The LT3080, introduced in 2007, represented a new linear regulator architecture featuring a current source as reference and a voltage follower for the output amplifier. This new architecture has a number of advantages, including easy regulator paralleling for increased output current and operation down to zero output voltage. Since the output amplifier always operates at unity gain without a resistor-setting divider, bandwidth and absolute regulation are constant across the output voltage range. Transient response is independent of output voltage and regulation can be specified in millivolts rather than as a percent of output.
Table 1 summarizes the family of devices that use this architecture. The LT3091, the latest addition to this family, is a 1.5A low dropout negative linear regulator featuring adjustable current limit and current monitor. The LT3091 is similar to the other negative linear regulator in the family, the LT3090, but with more than double the LT3090’s current rating.
|Adjustable current limit/current monitor||Yes/Yes||Yes/Yes||Yes/Yes||No/No|
|LDO (low dropout)||Yes||Yes||No||Yes|
The LT3091 is useful in high current, negative voltage applications requiring low noise or precision output. It features fast transient response, high PSRR and low output noise. Low dropout helps keep it from overheating when supporting loads up to 1.5A. Built-in protection includes reverse output protection, internal current limit with foldback and thermal shutdown with hysteresis. This versatile negative regulator architecture can operate down to zero volts out and as a negative floating regulator.
How It Works
The negative output voltage is set with a −50µA precision current source driven through a single resistor RSET from ground to the SET pin. The internal follower amplifier forces the output voltage to match the negative voltage of the SET pin. With this architecture, all of the internal operating current flows in from the output pin. Only a 20µA load is required to maintain regulation at all output voltages. Figure 1 shows the basic hookup for the LT3091. It provides 1.5A of output current, can be adjustable to zero output voltage, and features both positive and negative monitors for output current. It is also reverse protected, when output voltage is lower than input.
The current limit can be reduced below 1.5A by connecting an external resistor RLIM between ILIM and IN pins, as shown in Figure 1. This function can effectively protect the load and limit the temperature of the IC.
With 3.3V feeding the IMONN pin, the IMONP pin sources current equal to 1/4000 of the output current. This current source is measured by tying a resistor, RMON, to ground in series with the current source and reading the voltage across the resistor. With the IMONP pin tied to VIN, the IMONN pin sinks current equal to 1/2000 of the output current. In this way, positive or negative output current can be monitored with minimal components, no additional sense resistors or amplifiers required.
Paralleling Devices for More Current
Paralleling LT3091s is easy with this new current source reference regulator. Paralleling is useful for increasing output current or spreading heat. Since the LT3091 is set up as a voltage follower, tying all the SET pins together makes the outputs the same voltage. If the outputs are at the same voltage, only a few milliohms of ballast, ROUT1,2, are required to allow them to share current.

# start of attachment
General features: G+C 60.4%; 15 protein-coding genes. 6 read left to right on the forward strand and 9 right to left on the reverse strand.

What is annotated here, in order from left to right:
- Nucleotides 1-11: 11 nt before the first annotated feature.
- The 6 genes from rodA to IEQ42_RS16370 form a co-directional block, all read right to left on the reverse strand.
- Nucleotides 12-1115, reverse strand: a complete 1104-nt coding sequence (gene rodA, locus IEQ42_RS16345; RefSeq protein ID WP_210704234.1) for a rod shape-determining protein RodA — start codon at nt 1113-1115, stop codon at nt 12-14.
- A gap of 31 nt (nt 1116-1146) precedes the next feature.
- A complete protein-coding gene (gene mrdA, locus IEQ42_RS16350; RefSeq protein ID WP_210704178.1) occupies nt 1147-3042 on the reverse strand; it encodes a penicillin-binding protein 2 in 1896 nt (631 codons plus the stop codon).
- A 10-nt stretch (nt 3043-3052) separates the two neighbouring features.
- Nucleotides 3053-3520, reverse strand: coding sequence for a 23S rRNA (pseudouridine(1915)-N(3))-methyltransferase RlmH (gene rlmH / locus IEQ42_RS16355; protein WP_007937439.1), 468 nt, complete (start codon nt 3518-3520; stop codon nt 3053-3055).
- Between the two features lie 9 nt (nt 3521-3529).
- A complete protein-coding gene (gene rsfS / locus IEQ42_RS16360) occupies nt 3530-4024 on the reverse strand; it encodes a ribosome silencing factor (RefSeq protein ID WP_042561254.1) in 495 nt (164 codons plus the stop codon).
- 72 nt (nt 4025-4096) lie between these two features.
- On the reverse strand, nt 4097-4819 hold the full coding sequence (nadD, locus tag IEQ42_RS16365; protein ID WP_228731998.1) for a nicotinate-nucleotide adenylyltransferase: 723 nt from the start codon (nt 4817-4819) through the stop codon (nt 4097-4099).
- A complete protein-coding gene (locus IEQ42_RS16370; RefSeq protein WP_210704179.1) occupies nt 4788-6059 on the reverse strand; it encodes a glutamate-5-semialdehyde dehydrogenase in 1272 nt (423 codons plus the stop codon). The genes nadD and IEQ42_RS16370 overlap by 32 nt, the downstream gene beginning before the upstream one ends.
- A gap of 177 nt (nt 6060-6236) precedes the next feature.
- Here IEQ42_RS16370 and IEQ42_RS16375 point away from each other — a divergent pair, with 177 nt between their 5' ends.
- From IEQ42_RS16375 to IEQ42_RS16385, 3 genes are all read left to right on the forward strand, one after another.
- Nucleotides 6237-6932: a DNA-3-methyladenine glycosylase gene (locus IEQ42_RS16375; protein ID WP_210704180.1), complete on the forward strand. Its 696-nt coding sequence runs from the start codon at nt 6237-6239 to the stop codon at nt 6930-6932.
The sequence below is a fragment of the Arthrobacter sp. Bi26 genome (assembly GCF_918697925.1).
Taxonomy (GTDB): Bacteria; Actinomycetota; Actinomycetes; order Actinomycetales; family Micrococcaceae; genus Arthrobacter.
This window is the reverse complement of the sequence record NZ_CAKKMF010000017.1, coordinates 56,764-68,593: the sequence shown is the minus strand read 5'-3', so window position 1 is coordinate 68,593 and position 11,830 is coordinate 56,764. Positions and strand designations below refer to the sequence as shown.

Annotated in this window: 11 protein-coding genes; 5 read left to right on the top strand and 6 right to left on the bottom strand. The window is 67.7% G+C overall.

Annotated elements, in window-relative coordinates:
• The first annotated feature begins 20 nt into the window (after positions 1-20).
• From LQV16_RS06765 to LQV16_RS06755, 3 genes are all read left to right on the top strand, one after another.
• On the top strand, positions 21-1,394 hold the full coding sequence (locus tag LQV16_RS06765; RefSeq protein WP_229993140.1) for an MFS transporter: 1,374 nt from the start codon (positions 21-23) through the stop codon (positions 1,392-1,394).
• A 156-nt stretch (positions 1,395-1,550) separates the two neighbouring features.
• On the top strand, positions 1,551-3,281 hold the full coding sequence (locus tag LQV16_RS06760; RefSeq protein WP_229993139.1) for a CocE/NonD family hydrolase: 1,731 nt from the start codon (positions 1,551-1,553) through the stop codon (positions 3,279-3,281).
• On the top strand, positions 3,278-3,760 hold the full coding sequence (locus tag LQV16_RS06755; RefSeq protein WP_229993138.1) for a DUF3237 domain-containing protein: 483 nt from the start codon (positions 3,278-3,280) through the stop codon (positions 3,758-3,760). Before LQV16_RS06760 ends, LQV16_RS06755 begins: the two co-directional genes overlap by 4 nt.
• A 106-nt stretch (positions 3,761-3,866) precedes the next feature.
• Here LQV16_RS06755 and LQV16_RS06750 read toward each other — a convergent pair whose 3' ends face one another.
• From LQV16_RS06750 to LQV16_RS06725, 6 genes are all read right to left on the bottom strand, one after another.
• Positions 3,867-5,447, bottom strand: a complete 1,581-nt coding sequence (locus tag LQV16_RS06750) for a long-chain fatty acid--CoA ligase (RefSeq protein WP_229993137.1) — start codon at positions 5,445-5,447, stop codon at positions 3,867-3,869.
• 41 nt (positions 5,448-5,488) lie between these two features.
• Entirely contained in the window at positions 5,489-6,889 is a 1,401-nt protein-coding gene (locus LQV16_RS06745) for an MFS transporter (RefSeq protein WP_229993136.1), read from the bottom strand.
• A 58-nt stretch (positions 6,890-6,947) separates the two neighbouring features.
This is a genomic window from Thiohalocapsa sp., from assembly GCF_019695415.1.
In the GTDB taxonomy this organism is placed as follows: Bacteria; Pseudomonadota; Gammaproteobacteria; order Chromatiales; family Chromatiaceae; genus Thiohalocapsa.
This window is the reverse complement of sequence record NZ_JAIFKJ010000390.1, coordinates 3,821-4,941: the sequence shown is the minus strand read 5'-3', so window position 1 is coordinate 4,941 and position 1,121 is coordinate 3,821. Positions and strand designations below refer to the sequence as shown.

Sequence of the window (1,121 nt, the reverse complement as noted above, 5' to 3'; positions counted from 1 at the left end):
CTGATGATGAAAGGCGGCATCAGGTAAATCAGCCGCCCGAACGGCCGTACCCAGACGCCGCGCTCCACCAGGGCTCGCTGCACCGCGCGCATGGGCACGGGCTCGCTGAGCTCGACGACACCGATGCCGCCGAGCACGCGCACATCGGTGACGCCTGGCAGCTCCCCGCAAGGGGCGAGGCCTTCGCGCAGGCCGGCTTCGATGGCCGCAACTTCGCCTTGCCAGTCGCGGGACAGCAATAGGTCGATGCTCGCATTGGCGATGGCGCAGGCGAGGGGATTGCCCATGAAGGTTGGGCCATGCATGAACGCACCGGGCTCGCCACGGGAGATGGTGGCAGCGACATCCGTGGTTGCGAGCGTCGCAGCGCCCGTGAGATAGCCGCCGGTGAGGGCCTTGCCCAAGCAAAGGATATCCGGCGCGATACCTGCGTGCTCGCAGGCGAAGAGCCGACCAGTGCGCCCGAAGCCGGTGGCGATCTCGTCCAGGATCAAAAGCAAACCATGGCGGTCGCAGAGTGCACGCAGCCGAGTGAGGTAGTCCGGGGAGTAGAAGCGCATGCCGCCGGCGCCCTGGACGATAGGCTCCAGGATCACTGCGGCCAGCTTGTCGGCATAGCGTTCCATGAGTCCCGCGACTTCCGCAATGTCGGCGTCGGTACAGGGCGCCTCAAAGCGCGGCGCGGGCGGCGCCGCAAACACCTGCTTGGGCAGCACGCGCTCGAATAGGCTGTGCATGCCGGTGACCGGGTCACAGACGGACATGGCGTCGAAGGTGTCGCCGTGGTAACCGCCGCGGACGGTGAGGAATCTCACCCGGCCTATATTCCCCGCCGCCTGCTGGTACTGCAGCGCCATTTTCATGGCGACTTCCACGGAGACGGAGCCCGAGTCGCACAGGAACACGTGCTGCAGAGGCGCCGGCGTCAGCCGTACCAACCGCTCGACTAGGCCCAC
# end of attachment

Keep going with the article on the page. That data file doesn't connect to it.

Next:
Figure 2 shows a schematic of two LT3091s paralleled to obtain 3A output. The set resistor, RSET, now has twice the set current flowing through it, so the output is −100µA times RSET. The 10mΩ output resistors, ROUT1,2 ensure ballasting at full current. There is no limit to the number of devices that can be paralleled for higher current.
Figure 3 shows the thermal distribution of the design of Figure 2—U1 and U2 reach similar temperatures, indicating equally shared current.
Low Noise Positive-to-negative Converter
Inverting converters generate a negative voltage from a positive input, and feature low output ripple. If combined with a high bandwidth LDO such as the LT3091, the overall converter can have very high transient response with even lower noise.
Figure 4 shows a low noise coupled-inductor positive-to-negative converter. The inverting converter is based on LT3581, a PWM DC/DC converter with built-in power switch. Its 4mm × 3mm DFN package and tiny externals can be combined with the LT3091 in a compact and quiet solution. Figure 5 shows the transient response of the two output voltages. Figure 6 shows the thermal performance of the entire system.
Low Noise Positive and Negative Power Supply
A high current positive-to-positive-and-negative converter can be built with a positive 1.5A LT3081 linear regulator and its negative 1.5A linear counterpart, the LT3091. The LT8582 is a dual-channel PWM DC/DC converter with internal switches in an available 7mm × 4mm DFN package. It can generate both a positive and a negative output from a single input.
Figure 7 shows a 1.5A 12V-to-±3.3V low noise power supply using the LT8582, LT3081 and LT3091. Figure 8 shows the transient response of the negative rail. Figure 9 shows the temperature of the entire system.
This setup can be used as an operational amplifier power supply—where a high speed operational amplifier requires a low noise, high speed ±3.3V power supply.
The LT3091 is a 1.5A, low dropout, current reference negative linear regulator. This regulator is easy to parallel to increase output current. It also features fast transient response, high PSRR and low output noise, making it ideal as a post regulator. It can be used for power supplies capable of sinking and sourcing current.